Picture this: You’re standing in your kitchen after a lousy day at work. Your boss gave you an assignment that really should have gone to your coworker. Worse yet, the report is due tomorrow, and you don’t have all the information you need to complete it. Your mind is churning with thoughts like “What a jerk! It’s not fair. How am I supposed to do this?”
You open the freezer and pull out a carton of chocolate ice cream. You reach for a spoon. The first bite is amazing. Bliss! You stare out the kitchen window and take another bite. But before you know it, your spoon is scraping the bottom of the carton, and you’re feeling guilty.
When the going gets tough, you may find yourself turning to food to feel better. We’ve all found ourselves engaging in emotional eating –using food to soothe ourselves. Eating can be a way to manage stress or dampen uncomfortable feelings (like loneliness, anxiety, anger, or sadness). Food can even be a way to turn up the volume on pleasant emotions like happiness or comfort.
In the short term, it works pretty well. Your mind latches on to the idea that a certain food will make you feel better, you eat the food, and you feel soothed or relieved. Your brain learns that you can get a quick fix. But, as you’ve probably noticed, the relief doesn’t last. You still feel stressed out about work, and now you have a second problem:you feel bad about yourself for eating all that ice cream.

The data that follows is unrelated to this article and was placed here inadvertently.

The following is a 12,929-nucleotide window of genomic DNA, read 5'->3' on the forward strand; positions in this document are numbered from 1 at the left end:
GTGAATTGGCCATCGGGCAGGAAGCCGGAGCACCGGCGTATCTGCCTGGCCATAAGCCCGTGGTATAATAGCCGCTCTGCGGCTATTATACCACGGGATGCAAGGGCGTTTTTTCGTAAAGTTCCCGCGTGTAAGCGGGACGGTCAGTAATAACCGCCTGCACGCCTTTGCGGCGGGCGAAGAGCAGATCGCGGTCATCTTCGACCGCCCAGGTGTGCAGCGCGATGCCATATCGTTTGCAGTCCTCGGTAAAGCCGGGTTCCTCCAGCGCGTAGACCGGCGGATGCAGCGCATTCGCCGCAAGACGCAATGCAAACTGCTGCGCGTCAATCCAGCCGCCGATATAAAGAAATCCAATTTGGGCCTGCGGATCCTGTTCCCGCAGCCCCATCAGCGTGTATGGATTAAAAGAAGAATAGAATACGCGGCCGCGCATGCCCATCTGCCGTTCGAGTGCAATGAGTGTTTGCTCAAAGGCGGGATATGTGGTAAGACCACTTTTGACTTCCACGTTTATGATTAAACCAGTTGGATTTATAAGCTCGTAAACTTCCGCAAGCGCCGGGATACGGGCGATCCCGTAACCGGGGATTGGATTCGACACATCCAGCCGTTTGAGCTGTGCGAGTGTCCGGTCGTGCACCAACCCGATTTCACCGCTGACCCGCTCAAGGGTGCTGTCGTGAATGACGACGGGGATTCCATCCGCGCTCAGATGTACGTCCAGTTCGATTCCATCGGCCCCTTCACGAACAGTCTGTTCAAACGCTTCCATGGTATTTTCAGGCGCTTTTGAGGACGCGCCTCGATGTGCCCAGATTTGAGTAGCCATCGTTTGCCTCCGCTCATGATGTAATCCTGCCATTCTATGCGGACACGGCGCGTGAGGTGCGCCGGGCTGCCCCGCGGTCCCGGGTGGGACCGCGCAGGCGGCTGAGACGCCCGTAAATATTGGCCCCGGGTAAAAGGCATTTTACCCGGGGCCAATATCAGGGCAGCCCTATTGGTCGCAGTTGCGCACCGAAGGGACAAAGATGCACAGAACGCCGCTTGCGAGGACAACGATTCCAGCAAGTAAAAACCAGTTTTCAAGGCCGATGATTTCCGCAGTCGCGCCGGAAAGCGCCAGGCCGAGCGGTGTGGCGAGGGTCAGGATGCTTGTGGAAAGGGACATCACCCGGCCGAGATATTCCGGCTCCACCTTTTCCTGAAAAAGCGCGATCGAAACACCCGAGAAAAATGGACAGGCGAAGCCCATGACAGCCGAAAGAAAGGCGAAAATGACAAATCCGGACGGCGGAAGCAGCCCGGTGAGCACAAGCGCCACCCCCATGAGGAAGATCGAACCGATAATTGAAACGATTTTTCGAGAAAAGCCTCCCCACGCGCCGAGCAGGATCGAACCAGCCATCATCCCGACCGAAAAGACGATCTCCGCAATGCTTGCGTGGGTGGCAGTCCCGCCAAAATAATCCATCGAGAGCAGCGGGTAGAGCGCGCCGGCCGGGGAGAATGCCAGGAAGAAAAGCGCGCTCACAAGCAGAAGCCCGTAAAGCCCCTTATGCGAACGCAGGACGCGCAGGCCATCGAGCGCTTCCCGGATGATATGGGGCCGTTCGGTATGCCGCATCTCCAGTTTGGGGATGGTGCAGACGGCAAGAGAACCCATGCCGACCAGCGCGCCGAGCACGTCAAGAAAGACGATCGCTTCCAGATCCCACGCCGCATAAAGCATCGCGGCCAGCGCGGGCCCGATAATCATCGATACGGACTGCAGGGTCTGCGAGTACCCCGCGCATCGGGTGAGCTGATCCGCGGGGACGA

Just about everyone succumbs to emotional eating now and then. But when it happens often, it can create real problems in your life. If you overeat regularly, you end up judging yourself harshly, figuring that you’re weak or lack willpower.
People sometimes talk about food as a way to satisfy emotional hunger, as if a gnawing feeling of sadness is a void that we can fill with cookies or chips or chicken or any food. And in a sense,that is true. But emotional eating isn't just about filling some metaphorical emptiness inside. It's driven by a survival instinct deep in the human brain.
When we eat tasty food, we get a hit of dopamine, the brain chemical responsible for feelings of pleasure. Anything that feels good – getting a sweet text message from a special someone, enjoying a glass of wine, or having sex – triggers this same reward mechanism in the brain.
Generally speaking, the brain’s hardwiring works in favor of the human species, motivating us to repeat activities that are life sustaining by connecting them to feelings of pleasure or reward. This explains why we have strong instinctive cravings for food and sex: they’re essential to survival.
But when you use food to comfort yourself or to numb emotional pain on a regular basis, this behavior can lock into the same reward-equals-survival dynamic that drives us toward life-sustaining activities like sex. The brain thinks If it feels good, it must be important to my survival, so I had better keep doing it. The result is that you may binge on foods you find comforting.